Another example from the Durham depositions

By comparing several accounts of the same quarrel (between John Rosse and Ralph Ogle) it becomes clear that the witnesses present the incident in different ways. Ogle denies that the following quarrel ended with him drawing his dagger on Rosse. The first two accounts are quite similar; the pronoun forms which are used are the same:

first version:

John Rosse: "Father, come away: what doo you stand their, and they brabling with you?"

Ralph Ogle [to John Rosse] "What saith you, slave?"

John Rosse [to Ralph Ogle]: "How be [by] yourselfe?" [ie. modern You and whose army?]

second version:

John Rosse: "Father, what doo ye, sitting here and se them brag you as they do?"

Ralph Ogle [to John Rosse]: "What saith you, slave?"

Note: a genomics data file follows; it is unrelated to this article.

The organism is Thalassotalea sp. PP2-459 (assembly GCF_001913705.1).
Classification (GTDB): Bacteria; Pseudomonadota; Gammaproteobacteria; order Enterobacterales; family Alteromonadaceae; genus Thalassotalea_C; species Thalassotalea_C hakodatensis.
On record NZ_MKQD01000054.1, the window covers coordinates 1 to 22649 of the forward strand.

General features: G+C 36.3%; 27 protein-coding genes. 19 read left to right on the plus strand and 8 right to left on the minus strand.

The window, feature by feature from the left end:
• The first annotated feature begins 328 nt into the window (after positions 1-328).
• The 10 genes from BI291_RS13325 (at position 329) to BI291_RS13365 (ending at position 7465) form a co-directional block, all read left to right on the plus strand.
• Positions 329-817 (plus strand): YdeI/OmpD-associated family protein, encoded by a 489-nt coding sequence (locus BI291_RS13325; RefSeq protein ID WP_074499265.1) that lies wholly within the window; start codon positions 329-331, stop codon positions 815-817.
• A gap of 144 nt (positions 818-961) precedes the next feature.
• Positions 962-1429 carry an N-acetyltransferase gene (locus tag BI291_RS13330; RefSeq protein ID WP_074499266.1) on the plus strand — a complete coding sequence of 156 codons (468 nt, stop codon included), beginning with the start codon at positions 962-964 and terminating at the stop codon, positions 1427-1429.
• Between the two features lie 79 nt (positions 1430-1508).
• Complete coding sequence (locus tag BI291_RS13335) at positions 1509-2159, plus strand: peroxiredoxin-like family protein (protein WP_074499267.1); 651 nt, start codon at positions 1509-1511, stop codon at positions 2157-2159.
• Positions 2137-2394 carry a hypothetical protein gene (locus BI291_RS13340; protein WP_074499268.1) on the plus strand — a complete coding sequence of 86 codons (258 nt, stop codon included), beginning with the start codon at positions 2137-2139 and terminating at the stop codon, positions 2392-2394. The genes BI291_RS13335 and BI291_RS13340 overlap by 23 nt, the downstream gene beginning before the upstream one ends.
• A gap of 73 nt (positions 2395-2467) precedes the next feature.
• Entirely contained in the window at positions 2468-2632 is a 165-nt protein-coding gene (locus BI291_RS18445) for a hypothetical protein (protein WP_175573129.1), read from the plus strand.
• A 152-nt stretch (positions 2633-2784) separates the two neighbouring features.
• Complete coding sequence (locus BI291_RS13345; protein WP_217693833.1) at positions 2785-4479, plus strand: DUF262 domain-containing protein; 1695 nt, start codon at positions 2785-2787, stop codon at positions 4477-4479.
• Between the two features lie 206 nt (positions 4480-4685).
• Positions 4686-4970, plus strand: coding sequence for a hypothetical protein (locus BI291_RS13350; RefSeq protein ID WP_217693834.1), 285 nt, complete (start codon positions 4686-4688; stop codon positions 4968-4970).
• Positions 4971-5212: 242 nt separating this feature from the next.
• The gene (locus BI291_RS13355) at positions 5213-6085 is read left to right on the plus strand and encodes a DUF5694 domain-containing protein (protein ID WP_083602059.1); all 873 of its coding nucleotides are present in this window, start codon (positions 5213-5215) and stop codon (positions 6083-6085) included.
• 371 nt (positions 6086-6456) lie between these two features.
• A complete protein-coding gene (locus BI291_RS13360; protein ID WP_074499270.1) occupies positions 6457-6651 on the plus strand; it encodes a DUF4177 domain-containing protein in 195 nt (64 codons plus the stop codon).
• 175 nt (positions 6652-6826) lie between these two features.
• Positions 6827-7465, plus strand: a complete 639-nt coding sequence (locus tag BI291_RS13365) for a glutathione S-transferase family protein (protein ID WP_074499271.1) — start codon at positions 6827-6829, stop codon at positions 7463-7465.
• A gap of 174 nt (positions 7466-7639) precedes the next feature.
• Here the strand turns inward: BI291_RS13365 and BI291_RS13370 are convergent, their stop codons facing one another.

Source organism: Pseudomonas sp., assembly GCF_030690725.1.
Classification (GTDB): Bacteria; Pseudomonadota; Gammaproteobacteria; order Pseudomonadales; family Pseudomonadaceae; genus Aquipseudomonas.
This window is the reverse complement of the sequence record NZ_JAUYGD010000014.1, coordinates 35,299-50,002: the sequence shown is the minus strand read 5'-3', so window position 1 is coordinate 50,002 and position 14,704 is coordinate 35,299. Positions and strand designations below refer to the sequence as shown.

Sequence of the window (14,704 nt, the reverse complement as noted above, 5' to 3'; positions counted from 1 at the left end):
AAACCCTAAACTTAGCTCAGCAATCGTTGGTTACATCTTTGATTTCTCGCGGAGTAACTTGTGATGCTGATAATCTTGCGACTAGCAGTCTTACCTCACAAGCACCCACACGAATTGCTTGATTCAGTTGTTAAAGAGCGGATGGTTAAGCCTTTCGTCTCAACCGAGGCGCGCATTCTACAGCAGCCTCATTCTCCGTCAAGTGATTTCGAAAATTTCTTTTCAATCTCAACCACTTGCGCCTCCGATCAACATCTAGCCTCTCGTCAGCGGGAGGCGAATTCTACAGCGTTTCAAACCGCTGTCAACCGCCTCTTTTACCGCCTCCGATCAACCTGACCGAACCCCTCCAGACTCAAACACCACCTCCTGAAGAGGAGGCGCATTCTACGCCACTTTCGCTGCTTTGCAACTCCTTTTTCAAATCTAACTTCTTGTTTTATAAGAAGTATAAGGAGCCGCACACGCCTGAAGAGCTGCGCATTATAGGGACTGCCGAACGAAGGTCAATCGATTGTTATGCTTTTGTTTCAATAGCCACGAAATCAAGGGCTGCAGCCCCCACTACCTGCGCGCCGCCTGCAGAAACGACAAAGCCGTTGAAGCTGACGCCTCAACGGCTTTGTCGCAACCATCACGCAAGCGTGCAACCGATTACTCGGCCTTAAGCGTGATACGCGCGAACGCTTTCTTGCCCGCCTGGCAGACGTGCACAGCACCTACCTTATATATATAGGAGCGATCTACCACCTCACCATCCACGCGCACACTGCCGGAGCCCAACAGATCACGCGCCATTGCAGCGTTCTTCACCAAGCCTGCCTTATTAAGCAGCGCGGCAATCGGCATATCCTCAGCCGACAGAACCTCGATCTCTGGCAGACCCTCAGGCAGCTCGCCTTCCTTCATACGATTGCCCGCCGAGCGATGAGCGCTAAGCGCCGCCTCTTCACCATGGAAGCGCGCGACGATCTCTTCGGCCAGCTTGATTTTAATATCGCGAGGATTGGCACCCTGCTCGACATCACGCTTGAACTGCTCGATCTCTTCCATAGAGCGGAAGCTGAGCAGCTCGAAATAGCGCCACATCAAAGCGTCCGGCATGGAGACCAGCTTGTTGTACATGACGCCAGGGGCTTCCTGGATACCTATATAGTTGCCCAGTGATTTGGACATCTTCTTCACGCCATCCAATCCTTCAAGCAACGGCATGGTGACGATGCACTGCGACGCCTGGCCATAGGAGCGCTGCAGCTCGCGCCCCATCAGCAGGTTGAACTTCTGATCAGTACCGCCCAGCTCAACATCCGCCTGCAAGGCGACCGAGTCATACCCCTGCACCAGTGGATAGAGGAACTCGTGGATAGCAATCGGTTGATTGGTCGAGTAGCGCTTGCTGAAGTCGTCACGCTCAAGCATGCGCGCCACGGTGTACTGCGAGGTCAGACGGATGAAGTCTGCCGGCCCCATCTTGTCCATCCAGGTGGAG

John Rosse [to Ralph Ogle]: "Sr what by yourself?"

The third account is the one made by John Rosse himself. According to him, Ogle did not use you but thou in his last question ("what is that thou saith?"):

John Rosse: "Come away, for their words and brawling ys known well enough"

Ralph Ogle: "What, slave, what is that thou saith?"

John Rosse: "What, man, by your self?"

Hope explains that Rosse changed the pronoun in order to "make Ogle appear more rude, angry and hot-heated, more likely to have drawn his dagger" (Hope, 146).